Paul Ridout discusses whether social enterprise clients would be better off as charities in Lawyer Monthly

  • September 16, 2021
  • By Paul Ridout, Partner

This article was originally published in Lawyer Monthly and can be accessed here

From CIC to CIO – would your social enterprise clients be better off as charities?

When we advise clients who are trying to get a voluntary organisation off the ground, one of the first issues that we address is the choice of legal structure. There has been a growing demand for corporate structures in recent decades, often driven by a desire to offer more protection for the promoters against personal liability but sometimes on account of the advantages of being able to do business in the name of an organisation rather than through the promoters themselves.

Corporate charitable structures have been available for many years. Indeed, some of the oldest charities in England and Wales are corporations formed by Royal Charter, and it has long been possible to establish charitable companies and charitable registered societies.  More recently, of course, the new CIO structure has been in use for over eight years and has proved to be extremely popular, combining the advantages of corporate status with a simpler regulatory regime than that which applies to charitable companies.

Where things tend to get more complicated is where a client has a non-commercial project but is not convinced that a charitable structure is appropriate. This situation may arise where the founder is, in essence, an entrepreneur who wishes to retain the ability to earn a living from the business while still exercising control over it at board level. In other cases, the client may have activities in mind that are simply not suited to the constraints that come with charitable status.

Readers will be aware of the community interest company (or CIC), a creature specially designed for social enterprises and introduced by the Companies (Audit, Investigations and Community Enterprise) Act 2004.  In many respects a CIC is like a commercial company, with some refinements to make it suitable for businesses that want to do good for the community.  While it must satisfy a “community interest test”, it can have aims far wider than those recognised as charitable and so the structure offers significant flexibility.

The directors of a CIC may be paid, and investors can receive a modest financial return, but it remains an asset-locked body and is subject to limits on dividends or interest that it can pay out, and its assets can only be distributed to charities or other asset-locked bodies. For these reasons, CICs are recognised as being appropriate for a wide range of voluntary sector bodies that deliver benefits to the community.

CICs are not, however, entitled to tax reliefs in the way that charities are.  There is also a tendency among grant-making organisations to decline to support CICs specifically because they are not charities, which puts more onus on the grant-maker to take steps to ensure that a grant is applied for charitable purposes.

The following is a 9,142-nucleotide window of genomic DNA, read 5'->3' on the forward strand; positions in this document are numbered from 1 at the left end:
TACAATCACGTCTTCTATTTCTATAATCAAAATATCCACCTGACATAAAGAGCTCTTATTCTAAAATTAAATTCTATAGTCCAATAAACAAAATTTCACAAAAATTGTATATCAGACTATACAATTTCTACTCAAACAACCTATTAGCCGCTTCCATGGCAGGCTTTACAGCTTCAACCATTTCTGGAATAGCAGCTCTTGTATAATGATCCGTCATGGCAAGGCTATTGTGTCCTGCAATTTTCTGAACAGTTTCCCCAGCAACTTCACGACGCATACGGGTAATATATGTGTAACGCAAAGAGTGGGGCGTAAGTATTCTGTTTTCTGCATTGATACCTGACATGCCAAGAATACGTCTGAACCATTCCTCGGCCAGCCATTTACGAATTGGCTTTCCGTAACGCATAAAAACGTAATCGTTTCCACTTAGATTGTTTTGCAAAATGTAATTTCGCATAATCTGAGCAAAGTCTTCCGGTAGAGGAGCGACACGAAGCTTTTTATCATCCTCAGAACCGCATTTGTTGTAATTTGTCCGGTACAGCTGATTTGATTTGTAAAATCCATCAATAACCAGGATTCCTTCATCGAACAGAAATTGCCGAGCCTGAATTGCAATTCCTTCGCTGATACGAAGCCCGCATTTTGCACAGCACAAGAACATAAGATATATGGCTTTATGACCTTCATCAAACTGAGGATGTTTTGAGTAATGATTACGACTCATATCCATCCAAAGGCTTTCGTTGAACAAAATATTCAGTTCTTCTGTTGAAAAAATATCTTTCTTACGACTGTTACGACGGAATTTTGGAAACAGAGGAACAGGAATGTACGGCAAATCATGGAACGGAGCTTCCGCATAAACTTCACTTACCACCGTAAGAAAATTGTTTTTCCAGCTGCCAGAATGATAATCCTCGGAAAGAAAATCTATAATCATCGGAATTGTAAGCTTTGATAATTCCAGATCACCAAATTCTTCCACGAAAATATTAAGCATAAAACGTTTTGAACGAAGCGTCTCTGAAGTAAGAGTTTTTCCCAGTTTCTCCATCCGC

We have seen a number of instances where an initial decision to establish a CIC has been followed by a realisation that, in many respects, the organisation has been operating in the same way as a charity:

  • the directors have not been paid;
  • the CIC has not engaged in any commercial trading activities that would have been inconsistent with charitable status; and
  • all its activities are in furtherance of purposes that are clearly charitable.

This can be accompanied by an awareness of the fiscal advantages enjoyed by charities, including eligibility for Gift Aid on donations, exemption from corporation tax and Stamp Duty Land Tax (SDLT) as well as mandatory relief from non-domestic rates. And it is not possible to be a CIC and a charitable company at the same time – the two are mutually exclusive.

Until 2018, a CIC wishing to switch to being a charity would have had to set up a new charitable entity, apply to the Charity Commission for its registration as a charity and then, usually at considerable expense, transfer the business of the CIC to the charity. This might involve having to secure the agreement of the CIC’s landlord, funders and contractors to the transfer; if there were employees in the CIC, the parties might also have to go through formal TUPE consultation procedures for the transfer of employees to the new entity.

In 2018, the legislation relating to CIOs was amended so that it was, for the first time, possible for a CIC to convert directly to being a CIO, in the same way that a charitable company could already convert.  The key advantage here is that it is a genuine conversion, and there is no need for a new entity to be created and therefore no need for anything to be transferred. That certainly simplifies the legal aspects of converting, but it is still not a particularly fast or straightforward process.

The Charity Commission and the CIC Regulator need to be lined up to make the conversion happen smoothly, and we have experienced a few hiccups in this regard where the application to the Commission is reviewed by someone who is not familiar with the conversion mechanism. However, nearly three years down the line we are finding that the procedure is relatively painless and is certainly less complex than the pre-2018 options.

If you are advising any CICs who you think might want to consider charitable status, it is worth having a look at the Charity Commission’s step-by-step guidance on the conversion process at

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